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Hymn for King Henry III, King of France, for the Victory at Montcontour (Hymn 1:9)

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For those who prefer poetry to music, here’s one of Ronsard’s hymns. Apparently the king liked this one so much he learned it by heart and would recite it regularly to his courtiers – or enjoy hearing others recite it!

Tel qu’un petit Aigle sort,
   Fier et fort,
Dessous l’aile de sa mere,
Et d’ongles crochus et longs,
   Aux Dragons
Fait guerre sortant de l’aire :
 
Tel qu’un jeune Lyonneau
   Tout nouveau
Quittant caverne et bocage,
Pour premier combat assaut
   D’un cœur haut
Quelque grand Taureau sauvage :
 
Tel aux desens de vos dos,
   Huguenos
Sentistes ce jeune Prince,
Fils de Roy, frere de Roy,
   Dont la Foy
Merite une autre Province.
 
A peine sur son menton
   Un cotton
De soye se laisse espandre ;
Jeune trompant le trompeur,
   S’est sans peur
Monstré digne d’Alexandre.
 
Il a guidant ses guerriers,
   De Lauriers
Orné son front et sa bande :
Et Capitaine parfait,
   Sa main fait
Ce qu’aux autres il commande.
 
Il a tranché le lien
   Gordien
Pour nos bonnes destinées :
Il a coupé le licol
   Qui au col
Nous pendoit des huit années.
 
Il a d’un glaive trenchant
   Au mechant
Coupé la force et l’audace,
Il a des ennemis morts
   Les grans corps
Fait tomber dessus la place.
 
Ils ont esté combatus,
    Abbatus,
Terrassez dessus la poudre,
Comme chesnes esbranchez,
   Trebuchez
Dessous l’esclat d’une foudre.
 
De sang gisent tous couverts
   A l’envers,
Tesmoins de sa main vaillante :
Ilz ont esté foudroyez,
   Poudroyez,
Sur les bors de la Charante.
 
Charante qui prend son nom
   D’Acheron,
A tels esprits sert de guide,
Les passant comme en bateau
   Par son eau
Au rivage Acherontide.
 
Ils sont trebuchez à bas,
   Le repas
Des mastins sans sepulture,
Et sans honneur de tombeaux 
   Les corbeaux
Mangent leur chair pour pasture.
 
Ny le tranchant coutelas,
   Ny le bras,
Ny force à la guerre adextre
Ne sert de rien à la fin
   Au plus Fin,
Quand il se prend à son maistre.
 
Du fort pere vient l’enfant
   Trionfant :
Le cheval ensuit sa race,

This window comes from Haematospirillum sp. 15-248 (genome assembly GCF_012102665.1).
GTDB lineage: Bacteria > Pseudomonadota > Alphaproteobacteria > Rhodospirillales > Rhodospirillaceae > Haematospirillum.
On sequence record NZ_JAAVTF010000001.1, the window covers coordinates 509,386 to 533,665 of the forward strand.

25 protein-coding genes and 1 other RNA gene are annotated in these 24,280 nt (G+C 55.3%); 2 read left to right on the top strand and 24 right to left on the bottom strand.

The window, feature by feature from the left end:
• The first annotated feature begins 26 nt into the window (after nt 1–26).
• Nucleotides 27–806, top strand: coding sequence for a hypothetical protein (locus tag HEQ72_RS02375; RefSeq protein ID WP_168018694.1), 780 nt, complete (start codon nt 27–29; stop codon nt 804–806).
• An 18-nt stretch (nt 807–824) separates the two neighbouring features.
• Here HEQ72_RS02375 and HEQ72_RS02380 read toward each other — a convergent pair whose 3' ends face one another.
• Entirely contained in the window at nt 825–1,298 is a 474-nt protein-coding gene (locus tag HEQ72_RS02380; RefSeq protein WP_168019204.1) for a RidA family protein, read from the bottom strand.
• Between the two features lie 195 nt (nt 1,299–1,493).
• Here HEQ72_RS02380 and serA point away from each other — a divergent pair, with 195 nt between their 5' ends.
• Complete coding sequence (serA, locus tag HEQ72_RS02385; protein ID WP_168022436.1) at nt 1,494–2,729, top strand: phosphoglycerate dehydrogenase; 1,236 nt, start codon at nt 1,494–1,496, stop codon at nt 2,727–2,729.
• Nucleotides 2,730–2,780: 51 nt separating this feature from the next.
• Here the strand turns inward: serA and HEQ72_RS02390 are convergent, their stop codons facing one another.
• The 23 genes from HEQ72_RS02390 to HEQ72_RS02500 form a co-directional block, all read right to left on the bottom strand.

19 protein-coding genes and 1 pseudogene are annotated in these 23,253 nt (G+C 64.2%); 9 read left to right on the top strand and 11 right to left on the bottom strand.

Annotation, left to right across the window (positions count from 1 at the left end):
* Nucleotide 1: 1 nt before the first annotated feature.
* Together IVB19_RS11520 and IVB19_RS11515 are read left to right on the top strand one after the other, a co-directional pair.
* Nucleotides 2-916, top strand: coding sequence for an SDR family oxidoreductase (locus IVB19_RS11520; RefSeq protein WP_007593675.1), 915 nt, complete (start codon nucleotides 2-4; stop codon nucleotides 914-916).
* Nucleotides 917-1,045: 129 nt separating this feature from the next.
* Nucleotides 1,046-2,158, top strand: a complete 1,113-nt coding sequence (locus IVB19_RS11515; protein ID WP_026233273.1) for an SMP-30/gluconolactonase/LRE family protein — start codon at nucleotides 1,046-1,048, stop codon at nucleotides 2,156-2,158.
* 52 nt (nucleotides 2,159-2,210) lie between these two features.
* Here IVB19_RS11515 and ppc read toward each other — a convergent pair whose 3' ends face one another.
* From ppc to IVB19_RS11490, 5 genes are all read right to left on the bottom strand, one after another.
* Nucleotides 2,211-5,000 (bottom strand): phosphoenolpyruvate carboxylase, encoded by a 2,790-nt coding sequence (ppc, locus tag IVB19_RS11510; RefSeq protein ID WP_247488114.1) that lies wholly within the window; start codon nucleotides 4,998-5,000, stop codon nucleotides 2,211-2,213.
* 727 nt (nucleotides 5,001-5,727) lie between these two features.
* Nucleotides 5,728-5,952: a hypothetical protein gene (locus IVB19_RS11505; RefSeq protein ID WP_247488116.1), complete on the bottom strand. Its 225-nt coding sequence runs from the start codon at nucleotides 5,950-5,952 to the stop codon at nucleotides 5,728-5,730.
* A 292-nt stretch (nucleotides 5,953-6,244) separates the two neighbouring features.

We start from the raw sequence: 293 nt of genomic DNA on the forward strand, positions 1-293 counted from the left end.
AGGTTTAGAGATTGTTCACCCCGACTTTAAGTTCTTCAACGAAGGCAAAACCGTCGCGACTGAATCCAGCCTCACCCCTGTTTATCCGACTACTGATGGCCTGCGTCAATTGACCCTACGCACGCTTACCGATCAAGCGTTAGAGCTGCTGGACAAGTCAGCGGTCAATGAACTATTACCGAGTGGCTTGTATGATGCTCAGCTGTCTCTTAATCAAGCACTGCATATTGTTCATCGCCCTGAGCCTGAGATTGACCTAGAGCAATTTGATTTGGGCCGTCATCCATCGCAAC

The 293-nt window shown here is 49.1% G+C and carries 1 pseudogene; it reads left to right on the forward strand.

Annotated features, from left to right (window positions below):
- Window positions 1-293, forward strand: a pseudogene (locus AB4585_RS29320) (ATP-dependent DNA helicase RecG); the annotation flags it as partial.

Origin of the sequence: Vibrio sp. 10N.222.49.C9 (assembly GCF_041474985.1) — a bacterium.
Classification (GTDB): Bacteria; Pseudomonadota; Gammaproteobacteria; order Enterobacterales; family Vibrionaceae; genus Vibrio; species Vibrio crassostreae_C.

Le chien qui de bon sang part,
   Va gaillard
De luy-mesmes à la chasse.
 
Ainsi Pyrrhe Achillien
   Du Troyen
Coupa la guerre ancienne,
Ruant en l’âge où tu es
   Les feux Grecs
Dedans la ville Troyenne.
 
Ainsi Prince valeureux,
   Et heureux,
Tu mets fin à nostre guerre,
Qui depuis huit ans passez
   Oppressez
Nous tenoit les cœurs en serre.
 
Ce que les vieux n’avoyent sceu,
   Tu l’as peu
Parachever en une heure ;
Aussi Prince de bon-heur,
   Tout l’honneur
Sans compagnon t’en demeure.
 
A Dieu grace nous rendons,
   Et fendons
L’air sous l’hynne de victoire,
Poussant gaillars et joyeux
   Jusqu’aux Cieux,
Ton nom tes faits et ta gloire.
 
Et soit au premier resveil
   Du Soleil,
Soit qu’en la mer il s’abaisse,
Tousjours nous chantons Henry
   Favori
De Mars et de la jeunesse.
As a little eagle comes out,
   Bold and strong,
From beneath its mother’s wing
And with long, hooked talons
   Makes war
On dragons, coming from the air;
 
As a young lion,
   New-grown,
Quiting cave and woodland
For its first fight attacks
   With high courage
Some great, savage bull;
 
So, to the cost of your hides,
   Huguenots,
You felt this young Prince:
The son of a King, the brother of a King
   Whose faithfulness
Deserves another demesne.
 
Hardly on his chin
   Had the silken
Fluff begun to sprout;
Young, deceiving the deceiver,
   He fearlessly showed
Himself worthy of Alexander.
 
Guiding his warriors, he has
   With laurels
Adorned his brow and his troop,
And, the perfect captain,
   His hand does
What he commands others to do.
 
He cut the knot
   Of Gordium
To make our future good,
He cut the halter
   Which for eight years
Has hung around our necks.
 
With his slicing blade he has
   Cut off
The strength and daring of the wicked,
He has made the dead enemies’
   Great corpses
Fall upon the ground.
 
They were fought,
   Beaten down,
Crushed into the dust
Like oaks lopped down,
   Battered
Under a bursting thunderbolt.
 
Covered in blood they all lie